BSACI guidelines for the management of chronic urticaria and angio-oedema

January 8, 2007 1:21 pm

Special Article – Clinical and Experimental Allergy

This guidance for the management of patients with chronic urticaria and angio-oedema has been prepared by the Standards of Care Committee (SOCC) of the British Society for Allergy and Clinical Immunology (BSACI). The guideline is based on evidence as well as on expert opinion and is aimed at both adult physicians and paediatricians practising in allergy. The recommendations are evidence graded. During the development of these guidelines, all BSACI members were included in the consultation process using a web-based system. Their comments and suggestions were carefully considered by the SOCC. Where evidence was lacking a consensus was reached by the experts on the committee. Included in this guideline are clinical classification, aetiology, diagnosis, investigations, treatment guidance with special sections on children with urticaria, and the use of antihistamines in women who are pregnant or breastfeeding. Finally, we have made recommendations for potential areas of future research.



This guidance for the management of patients with chronic urticaria/angio-oedema is intended for use by physicians treating allergic conditions. It should be recognized that patients referred to an allergy clinic often have a different pattern of presentation (e.g. intermittent acute) from those referred elsewhere and both the patient and referring practitioners often want to know whether allergy is involved. Evidence for the recommendations was collected by electronic literature searches using these primary keywords – urticaria, angio-oedema, epidemiology of management, drugs in chronic urticaria andangio-oedema, antihistamines. Each article was reviewed for suitability by the first and last authors of this guideline. The recommendations were evidence graded at the time of preparation of these guidelines. During the development of these guidelines, all British Society for Allergy and Clinical Immunology (BSACI) members were consulted using a web-based system and their comments and suggestions were carefully considered by the Standards of Care Committee (SOCC). Where evidence was lacking a consensus was reached among the expert son the committee. Conflicts of interests were recorded by the SOCC. None jeopardized unbiased guideline development.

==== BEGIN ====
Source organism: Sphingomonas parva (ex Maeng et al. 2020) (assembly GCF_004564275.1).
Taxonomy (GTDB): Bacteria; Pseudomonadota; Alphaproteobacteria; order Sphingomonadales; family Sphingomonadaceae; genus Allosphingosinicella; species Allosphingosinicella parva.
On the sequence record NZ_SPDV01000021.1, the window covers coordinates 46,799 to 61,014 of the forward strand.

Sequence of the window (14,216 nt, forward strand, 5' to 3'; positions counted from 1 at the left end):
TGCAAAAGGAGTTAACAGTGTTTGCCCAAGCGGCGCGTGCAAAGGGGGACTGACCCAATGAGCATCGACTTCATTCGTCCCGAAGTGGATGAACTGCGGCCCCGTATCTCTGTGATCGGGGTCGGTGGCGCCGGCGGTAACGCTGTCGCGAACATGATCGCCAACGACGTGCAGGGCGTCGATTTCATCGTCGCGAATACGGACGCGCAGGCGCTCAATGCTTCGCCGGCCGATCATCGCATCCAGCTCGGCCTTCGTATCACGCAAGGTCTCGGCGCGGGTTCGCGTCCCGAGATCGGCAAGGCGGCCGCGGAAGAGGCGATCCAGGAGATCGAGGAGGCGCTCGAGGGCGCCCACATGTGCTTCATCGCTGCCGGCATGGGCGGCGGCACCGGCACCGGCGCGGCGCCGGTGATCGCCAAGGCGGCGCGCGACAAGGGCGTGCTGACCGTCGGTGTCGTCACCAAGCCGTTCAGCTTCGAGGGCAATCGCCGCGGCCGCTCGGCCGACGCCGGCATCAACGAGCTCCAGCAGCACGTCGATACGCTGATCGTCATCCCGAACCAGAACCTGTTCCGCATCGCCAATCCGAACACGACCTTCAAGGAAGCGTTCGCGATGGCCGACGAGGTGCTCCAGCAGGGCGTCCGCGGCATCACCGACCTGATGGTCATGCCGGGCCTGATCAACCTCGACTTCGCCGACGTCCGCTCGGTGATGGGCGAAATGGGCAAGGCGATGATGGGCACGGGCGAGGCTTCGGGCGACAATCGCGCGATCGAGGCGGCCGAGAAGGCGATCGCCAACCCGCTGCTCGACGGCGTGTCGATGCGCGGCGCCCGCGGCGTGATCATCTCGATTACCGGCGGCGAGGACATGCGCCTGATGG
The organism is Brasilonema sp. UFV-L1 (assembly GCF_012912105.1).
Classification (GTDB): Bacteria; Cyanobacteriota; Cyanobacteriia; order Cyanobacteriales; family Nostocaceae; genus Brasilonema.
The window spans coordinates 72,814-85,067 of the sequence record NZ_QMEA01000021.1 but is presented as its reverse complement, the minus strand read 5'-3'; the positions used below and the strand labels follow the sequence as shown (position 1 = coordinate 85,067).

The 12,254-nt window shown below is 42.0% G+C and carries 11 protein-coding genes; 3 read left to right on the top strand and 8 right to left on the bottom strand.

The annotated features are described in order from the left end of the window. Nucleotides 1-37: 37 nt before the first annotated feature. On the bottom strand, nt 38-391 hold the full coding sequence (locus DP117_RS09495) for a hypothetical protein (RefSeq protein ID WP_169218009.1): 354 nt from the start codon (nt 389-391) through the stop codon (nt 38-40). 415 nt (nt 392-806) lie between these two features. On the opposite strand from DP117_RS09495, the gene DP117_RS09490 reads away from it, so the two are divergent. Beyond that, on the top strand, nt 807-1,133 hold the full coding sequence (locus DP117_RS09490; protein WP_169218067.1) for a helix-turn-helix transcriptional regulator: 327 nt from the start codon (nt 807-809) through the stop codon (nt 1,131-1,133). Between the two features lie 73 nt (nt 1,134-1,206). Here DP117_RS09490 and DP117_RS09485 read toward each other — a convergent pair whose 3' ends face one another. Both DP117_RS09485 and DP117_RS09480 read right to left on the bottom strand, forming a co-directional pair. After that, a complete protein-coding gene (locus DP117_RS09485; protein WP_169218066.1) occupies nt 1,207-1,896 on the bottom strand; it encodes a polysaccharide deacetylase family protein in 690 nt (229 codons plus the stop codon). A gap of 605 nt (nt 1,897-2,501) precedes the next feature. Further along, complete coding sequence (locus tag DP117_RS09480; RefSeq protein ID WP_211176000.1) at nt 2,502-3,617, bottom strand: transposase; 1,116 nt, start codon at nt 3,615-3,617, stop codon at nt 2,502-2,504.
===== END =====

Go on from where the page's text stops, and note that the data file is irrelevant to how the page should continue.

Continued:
Executive Summary and Recommendations

  • Chronic urticaria/angio-oedema has traditionally been defined as daily or almost daily symptoms lasting for more than 6 weeks. In these guidelines we have also included patients with episodic acute intermittent urticaria/angio-oedema lasting for hours or days and recurring over months or years.
  • Urticaria and angio-oedema commonly occur together, but may also occur separately.
  • Angio-oedema without urticaria is a cardinal feature of hereditary angio-oedema (HAE) and typically involves subcutaneous sites, gut and larynx. In HAE levels of C4 and C1 inhibitor (functional or antigenic) are low.
  • Chronic urticaria affects 0.5–1% of individuals (lifetime prevalence) and significantly reduces quality of life (QoL).
  • Autoimmune urticaria/angio-oedema accounts for about 30–50% of chronic urticaria and may be associated with other autoimmune conditions such as thyroiditis [1].
  • There are important differences in aetiology and management in children compared with adults.
  • The diagnosis is based primarily on the clinical history. Investigations are determined by the clinical history and presentation, but may not be necessary.
  • Management must include the identification and/or exclusion of possible triggers, patient education and a personalized management plan.
  • Food can usually be excluded as a cause of urticaria/angio-oedema if there is no temporal relationship to a particular food trigger, either by ingestion or contact. Food additives/preservatives/dyes do not cause chronic urticaria and angio-oedema by an IgE mediated mechanism.
  • Certain drugs can cause chronic urticaria and/or angio-oedema and hence a detailed drug history is mandatory.
  • Angiotensin converting enzyme (ACE) inhibitors can cause angio-oedema without urticaria resulting in airway compromise. They should be withdrawn in subjects with a history of angio-oedema.
  • Autoimmune and some physical urticarias are more resistant to treatment and can follow a protracted course.
  • Pharmacological treatment should be started with a standard dose of a non-sedating H1 antihistamine.
  • The treatment regime should be modified according to treatment response and development of side-effects.
  • Higher than normal doses of antihistamines may be required to control severe urticaria/angio-oedema.
  • If an antihistamine is required in pregnancy, the lowest dose of chlorphenamine or loratadine should be used.
  • If an antihistamine is required during breastfeeding it is recommended that either loratadine or cetirizine are taken at the lowest dose.

Download the full article in pdf format here